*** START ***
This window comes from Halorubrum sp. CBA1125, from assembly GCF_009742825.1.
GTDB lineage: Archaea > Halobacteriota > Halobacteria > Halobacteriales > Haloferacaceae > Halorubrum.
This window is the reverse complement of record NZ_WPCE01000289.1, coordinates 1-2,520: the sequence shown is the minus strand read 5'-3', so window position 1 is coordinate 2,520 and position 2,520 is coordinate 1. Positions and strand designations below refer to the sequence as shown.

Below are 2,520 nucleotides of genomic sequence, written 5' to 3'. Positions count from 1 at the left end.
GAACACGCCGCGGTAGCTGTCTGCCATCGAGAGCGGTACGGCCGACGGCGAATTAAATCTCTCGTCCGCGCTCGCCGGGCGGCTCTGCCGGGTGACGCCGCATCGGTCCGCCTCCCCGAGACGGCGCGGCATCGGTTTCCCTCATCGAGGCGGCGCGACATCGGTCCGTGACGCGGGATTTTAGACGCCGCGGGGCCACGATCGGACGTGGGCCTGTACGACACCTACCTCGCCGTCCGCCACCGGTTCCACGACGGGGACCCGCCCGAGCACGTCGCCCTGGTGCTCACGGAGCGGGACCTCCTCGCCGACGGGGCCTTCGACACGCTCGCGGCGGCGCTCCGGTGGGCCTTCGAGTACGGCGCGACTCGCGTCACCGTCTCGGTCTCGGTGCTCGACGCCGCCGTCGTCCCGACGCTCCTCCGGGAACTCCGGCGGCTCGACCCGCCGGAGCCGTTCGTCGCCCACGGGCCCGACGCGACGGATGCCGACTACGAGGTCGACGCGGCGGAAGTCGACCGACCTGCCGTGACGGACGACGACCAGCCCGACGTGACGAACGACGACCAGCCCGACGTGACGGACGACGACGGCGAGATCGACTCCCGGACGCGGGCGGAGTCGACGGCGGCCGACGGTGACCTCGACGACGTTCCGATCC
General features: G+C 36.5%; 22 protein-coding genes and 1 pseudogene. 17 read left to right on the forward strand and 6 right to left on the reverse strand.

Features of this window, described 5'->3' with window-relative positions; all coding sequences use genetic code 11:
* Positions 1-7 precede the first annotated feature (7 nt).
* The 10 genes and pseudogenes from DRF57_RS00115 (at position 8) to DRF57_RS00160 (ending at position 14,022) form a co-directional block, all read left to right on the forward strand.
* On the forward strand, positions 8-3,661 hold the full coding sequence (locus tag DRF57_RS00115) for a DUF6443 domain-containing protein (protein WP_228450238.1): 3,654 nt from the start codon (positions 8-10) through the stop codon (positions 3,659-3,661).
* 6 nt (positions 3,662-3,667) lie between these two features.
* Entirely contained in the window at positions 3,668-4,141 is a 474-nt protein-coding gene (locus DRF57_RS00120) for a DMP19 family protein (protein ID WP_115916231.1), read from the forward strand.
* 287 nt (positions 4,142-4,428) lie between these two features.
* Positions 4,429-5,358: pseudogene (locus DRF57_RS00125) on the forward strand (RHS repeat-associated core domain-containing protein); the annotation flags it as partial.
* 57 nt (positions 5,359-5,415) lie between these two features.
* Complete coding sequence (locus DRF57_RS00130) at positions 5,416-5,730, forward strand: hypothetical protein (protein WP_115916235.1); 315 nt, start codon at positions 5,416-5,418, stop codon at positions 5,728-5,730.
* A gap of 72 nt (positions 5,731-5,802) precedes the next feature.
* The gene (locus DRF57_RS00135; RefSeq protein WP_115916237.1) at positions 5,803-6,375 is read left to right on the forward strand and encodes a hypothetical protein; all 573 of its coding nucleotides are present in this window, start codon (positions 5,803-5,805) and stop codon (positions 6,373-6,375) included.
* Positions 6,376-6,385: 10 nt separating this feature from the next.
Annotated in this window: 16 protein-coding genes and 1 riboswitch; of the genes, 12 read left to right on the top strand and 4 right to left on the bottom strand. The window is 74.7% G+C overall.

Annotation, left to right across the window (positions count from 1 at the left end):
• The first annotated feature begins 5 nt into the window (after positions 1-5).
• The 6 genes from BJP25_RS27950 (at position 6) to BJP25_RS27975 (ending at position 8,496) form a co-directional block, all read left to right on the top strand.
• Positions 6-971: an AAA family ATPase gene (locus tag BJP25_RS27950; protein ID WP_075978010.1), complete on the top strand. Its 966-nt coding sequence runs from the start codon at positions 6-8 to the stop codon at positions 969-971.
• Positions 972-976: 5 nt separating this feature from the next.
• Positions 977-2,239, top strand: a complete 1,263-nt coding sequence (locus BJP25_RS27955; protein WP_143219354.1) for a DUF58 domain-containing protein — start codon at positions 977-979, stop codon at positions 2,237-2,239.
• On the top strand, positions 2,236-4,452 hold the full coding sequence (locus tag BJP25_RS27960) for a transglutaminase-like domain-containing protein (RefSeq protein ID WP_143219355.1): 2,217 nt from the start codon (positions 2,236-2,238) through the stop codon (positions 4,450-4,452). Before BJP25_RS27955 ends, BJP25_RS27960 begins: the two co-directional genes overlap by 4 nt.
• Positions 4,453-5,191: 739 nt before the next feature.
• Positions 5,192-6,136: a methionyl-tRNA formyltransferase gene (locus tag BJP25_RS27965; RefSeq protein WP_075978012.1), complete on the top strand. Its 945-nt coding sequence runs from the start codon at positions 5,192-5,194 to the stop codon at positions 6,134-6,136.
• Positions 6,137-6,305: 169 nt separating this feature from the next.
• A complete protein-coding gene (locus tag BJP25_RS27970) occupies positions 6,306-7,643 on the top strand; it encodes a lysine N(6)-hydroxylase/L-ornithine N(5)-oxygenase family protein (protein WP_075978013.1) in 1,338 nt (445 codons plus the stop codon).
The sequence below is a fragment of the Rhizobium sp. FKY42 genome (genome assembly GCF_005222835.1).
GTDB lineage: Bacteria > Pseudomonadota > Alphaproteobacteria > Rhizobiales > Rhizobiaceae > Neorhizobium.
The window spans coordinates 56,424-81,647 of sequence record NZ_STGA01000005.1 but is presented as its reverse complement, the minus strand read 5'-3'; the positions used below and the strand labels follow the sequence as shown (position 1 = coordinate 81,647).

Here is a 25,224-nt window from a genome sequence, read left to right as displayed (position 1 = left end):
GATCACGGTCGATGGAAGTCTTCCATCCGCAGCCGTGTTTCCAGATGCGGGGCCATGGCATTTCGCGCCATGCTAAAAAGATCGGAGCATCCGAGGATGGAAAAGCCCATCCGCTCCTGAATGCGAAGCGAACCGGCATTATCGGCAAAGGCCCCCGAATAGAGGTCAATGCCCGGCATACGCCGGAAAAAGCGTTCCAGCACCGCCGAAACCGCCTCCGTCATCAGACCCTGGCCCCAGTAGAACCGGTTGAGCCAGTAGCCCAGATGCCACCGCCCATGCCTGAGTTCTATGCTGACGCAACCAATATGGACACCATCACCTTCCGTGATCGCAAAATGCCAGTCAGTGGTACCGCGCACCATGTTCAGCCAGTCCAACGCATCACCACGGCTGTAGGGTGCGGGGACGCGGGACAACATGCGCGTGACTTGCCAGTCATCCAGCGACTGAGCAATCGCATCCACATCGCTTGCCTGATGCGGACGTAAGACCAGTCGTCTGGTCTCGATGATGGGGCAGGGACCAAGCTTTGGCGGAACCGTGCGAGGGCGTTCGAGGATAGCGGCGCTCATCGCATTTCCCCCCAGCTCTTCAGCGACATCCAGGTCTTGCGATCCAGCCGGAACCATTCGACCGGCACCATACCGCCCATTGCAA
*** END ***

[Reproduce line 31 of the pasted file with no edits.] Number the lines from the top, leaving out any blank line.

• A complete protein-coding gene (locus tag BJP25_RS27970) occupies positions 6,306-7,643 on the top strand; it encodes a lysine N(6)-hydroxylase/L-ornithine N(5)-oxygenase family protein (protein WP_075978013.1) in 1,338 nt (445 codons plus the stop codon).